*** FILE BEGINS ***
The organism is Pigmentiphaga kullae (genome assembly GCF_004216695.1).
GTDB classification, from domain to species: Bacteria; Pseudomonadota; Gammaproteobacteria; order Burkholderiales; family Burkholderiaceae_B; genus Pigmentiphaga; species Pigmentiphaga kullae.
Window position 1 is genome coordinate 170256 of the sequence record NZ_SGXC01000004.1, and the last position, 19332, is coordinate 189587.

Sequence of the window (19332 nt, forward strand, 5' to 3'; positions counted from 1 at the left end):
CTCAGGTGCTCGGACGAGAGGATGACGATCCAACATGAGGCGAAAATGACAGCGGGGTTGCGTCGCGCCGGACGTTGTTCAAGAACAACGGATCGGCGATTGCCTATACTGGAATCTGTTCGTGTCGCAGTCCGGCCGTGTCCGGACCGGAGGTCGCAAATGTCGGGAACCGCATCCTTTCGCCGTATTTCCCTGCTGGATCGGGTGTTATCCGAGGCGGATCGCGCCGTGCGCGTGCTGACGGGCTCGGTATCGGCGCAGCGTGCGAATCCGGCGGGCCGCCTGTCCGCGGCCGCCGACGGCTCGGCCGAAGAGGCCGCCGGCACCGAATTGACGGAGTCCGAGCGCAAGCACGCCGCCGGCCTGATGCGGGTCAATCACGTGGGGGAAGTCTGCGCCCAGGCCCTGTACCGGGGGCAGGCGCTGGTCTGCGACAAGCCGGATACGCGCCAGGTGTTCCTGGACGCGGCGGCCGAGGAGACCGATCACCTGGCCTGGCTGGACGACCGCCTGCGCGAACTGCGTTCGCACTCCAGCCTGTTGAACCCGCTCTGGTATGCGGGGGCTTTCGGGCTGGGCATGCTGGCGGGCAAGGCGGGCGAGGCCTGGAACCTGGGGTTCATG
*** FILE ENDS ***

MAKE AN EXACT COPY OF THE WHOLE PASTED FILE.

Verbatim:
The organism is Pigmentiphaga kullae (genome assembly GCF_004216695.1).
GTDB classification, from domain to species: Bacteria; Pseudomonadota; Gammaproteobacteria; order Burkholderiales; family Burkholderiaceae_B; genus Pigmentiphaga; species Pigmentiphaga kullae.
Window position 1 is genome coordinate 170256 of the sequence record NZ_SGXC01000004.1, and the last position, 19332, is coordinate 189587.

Sequence of the window (19332 nt, forward strand, 5' to 3'; positions counted from 1 at the left end):
CTCAGGTGCTCGGACGAGAGGATGACGATCCAACATGAGGCGAAAATGACAGCGGGGTTGCGTCGCGCCGGACGTTGTTCAAGAACAACGGATCGGCGATTGCCTATACTGGAATCTGTTCGTGTCGCAGTCCGGCCGTGTCCGGACCGGAGGTCGCAAATGTCGGGAACCGCATCCTTTCGCCGTATTTCCCTGCTGGATCGGGTGTTATCCGAGGCGGATCGCGCCGTGCGCGTGCTGACGGGCTCGGTATCGGCGCAGCGTGCGAATCCGGCGGGCCGCCTGTCCGCGGCCGCCGACGGCTCGGCCGAAGAGGCCGCCGGCACCGAATTGACGGAGTCCGAGCGCAAGCACGCCGCCGGCCTGATGCGGGTCAATCACGTGGGGGAAGTCTGCGCCCAGGCCCTGTACCGGGGGCAGGCGCTGGTCTGCGACAAGCCGGATACGCGCCAGGTGTTCCTGGACGCGGCGGCCGAGGAGACCGATCACCTGGCCTGGCTGGACGACCGCCTGCGCGAACTGCGTTCGCACTCCAGCCTGTTGAACCCGCTCTGGTATGCGGGGGCTTTCGGGCTGGGCATGCTGGCGGGCAAGGCGGGCGAGGCCTGGAACCTGGGGTTCATG